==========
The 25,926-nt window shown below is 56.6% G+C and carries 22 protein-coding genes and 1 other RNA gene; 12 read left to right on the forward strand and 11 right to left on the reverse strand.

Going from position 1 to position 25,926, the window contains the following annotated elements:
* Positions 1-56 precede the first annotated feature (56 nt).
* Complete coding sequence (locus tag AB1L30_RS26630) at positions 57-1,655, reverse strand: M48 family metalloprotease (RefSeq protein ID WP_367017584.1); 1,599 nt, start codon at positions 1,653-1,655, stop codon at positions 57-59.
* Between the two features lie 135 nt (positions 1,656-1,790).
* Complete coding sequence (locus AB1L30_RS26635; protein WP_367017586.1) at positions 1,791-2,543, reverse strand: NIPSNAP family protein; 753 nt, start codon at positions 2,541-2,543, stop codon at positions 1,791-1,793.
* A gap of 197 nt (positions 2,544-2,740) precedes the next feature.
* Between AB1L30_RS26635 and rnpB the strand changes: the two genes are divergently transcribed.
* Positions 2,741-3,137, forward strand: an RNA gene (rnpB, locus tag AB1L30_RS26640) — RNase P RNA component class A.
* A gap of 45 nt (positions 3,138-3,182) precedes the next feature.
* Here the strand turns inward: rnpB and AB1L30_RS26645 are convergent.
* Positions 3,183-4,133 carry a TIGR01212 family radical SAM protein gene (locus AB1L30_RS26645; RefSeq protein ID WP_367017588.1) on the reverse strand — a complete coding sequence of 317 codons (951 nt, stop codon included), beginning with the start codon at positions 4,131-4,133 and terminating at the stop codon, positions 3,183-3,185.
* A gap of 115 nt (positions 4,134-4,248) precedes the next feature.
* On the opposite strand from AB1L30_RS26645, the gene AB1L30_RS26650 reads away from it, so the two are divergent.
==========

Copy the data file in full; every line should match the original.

The 25,926-nt window shown below is 56.6% G+C and carries 22 protein-coding genes and 1 other RNA gene; 12 read left to right on the forward strand and 11 right to left on the reverse strand.

Going from position 1 to position 25,926, the window contains the following annotated elements:
* Positions 1-56 precede the first annotated feature (56 nt).
* Complete coding sequence (locus tag AB1L30_RS26630) at positions 57-1,655, reverse strand: M48 family metalloprotease (RefSeq protein ID WP_367017584.1); 1,599 nt, start codon at positions 1,653-1,655, stop codon at positions 57-59.
* Between the two features lie 135 nt (positions 1,656-1,790).
* Complete coding sequence (locus AB1L30_RS26635; protein WP_367017586.1) at positions 1,791-2,543, reverse strand: NIPSNAP family protein; 753 nt, start codon at positions 2,541-2,543, stop codon at positions 1,791-1,793.
* A gap of 197 nt (positions 2,544-2,740) precedes the next feature.
* Between AB1L30_RS26635 and rnpB the strand changes: the two genes are divergently transcribed.
* Positions 2,741-3,137, forward strand: an RNA gene (rnpB, locus tag AB1L30_RS26640) — RNase P RNA component class A.
* A gap of 45 nt (positions 3,138-3,182) precedes the next feature.
* Here the strand turns inward: rnpB and AB1L30_RS26645 are convergent.
* Positions 3,183-4,133 carry a TIGR01212 family radical SAM protein gene (locus AB1L30_RS26645; RefSeq protein ID WP_367017588.1) on the reverse strand — a complete coding sequence of 317 codons (951 nt, stop codon included), beginning with the start codon at positions 4,131-4,133 and terminating at the stop codon, positions 3,183-3,185.
* A gap of 115 nt (positions 4,134-4,248) precedes the next feature.
* On the opposite strand from AB1L30_RS26645, the gene AB1L30_RS26650 reads away from it, so the two are divergent.